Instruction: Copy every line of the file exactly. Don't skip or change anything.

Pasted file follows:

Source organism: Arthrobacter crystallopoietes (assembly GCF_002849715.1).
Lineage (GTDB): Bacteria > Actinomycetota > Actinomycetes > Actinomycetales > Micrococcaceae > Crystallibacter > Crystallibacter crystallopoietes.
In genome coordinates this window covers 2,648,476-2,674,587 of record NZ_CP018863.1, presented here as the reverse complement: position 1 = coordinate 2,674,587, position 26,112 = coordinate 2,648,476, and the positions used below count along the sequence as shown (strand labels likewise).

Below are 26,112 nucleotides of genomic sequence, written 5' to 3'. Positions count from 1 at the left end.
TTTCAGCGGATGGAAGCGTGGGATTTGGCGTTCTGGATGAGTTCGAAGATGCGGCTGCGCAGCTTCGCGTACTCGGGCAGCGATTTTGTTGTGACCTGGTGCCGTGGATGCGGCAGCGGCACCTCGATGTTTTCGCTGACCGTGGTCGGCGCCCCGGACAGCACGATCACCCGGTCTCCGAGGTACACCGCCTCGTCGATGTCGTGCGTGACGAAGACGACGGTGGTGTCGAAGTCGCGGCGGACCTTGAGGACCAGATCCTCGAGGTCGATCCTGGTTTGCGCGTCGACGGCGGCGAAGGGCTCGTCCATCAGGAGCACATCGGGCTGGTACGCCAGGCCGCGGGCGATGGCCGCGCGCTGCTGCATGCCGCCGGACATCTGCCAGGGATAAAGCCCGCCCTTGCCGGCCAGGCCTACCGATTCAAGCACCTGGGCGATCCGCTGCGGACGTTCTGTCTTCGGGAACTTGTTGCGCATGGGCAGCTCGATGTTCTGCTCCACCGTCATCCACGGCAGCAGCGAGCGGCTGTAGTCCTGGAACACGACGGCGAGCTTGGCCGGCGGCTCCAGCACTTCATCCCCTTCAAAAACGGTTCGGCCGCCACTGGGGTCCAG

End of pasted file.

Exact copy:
Source organism: Arthrobacter crystallopoietes (assembly GCF_002849715.1).
Lineage (GTDB): Bacteria > Actinomycetota > Actinomycetes > Actinomycetales > Micrococcaceae > Crystallibacter > Crystallibacter crystallopoietes.
In genome coordinates this window covers 2,648,476-2,674,587 of record NZ_CP018863.1, presented here as the reverse complement: position 1 = coordinate 2,674,587, position 26,112 = coordinate 2,648,476, and the positions used below count along the sequence as shown (strand labels likewise).

Below are 26,112 nucleotides of genomic sequence, written 5' to 3'. Positions count from 1 at the left end.
TTTCAGCGGATGGAAGCGTGGGATTTGGCGTTCTGGATGAGTTCGAAGATGCGGCTGCGCAGCTTCGCGTACTCGGGCAGCGATTTTGTTGTGACCTGGTGCCGTGGATGCGGCAGCGGCACCTCGATGTTTTCGCTGACCGTGGTCGGCGCCCCGGACAGCACGATCACCCGGTCTCCGAGGTACACCGCCTCGTCGATGTCGTGCGTGACGAAGACGACGGTGGTGTCGAAGTCGCGGCGGACCTTGAGGACCAGATCCTCGAGGTCGATCCTGGTTTGCGCGTCGACGGCGGCGAAGGGCTCGTCCATCAGGAGCACATCGGGCTGGTACGCCAGGCCGCGGGCGATGGCCGCGCGCTGCTGCATGCCGCCGGACATCTGCCAGGGATAAAGCCCGCCCTTGCCGGCCAGGCCTACCGATTCAAGCACCTGGGCGATCCGCTGCGGACGTTCTGTCTTCGGGAACTTGTTGCGCATGGGCAGCTCGATGTTCTGCTCCACCGTCATCCACGGCAGCAGCGAGCGGCTGTAGTCCTGGAACACGACGGCGAGCTTGGCCGGCGGCTCCAGCACTTCATCCCCTTCAAAAACGGTTCGGCCGCCACTGGGGTCCAG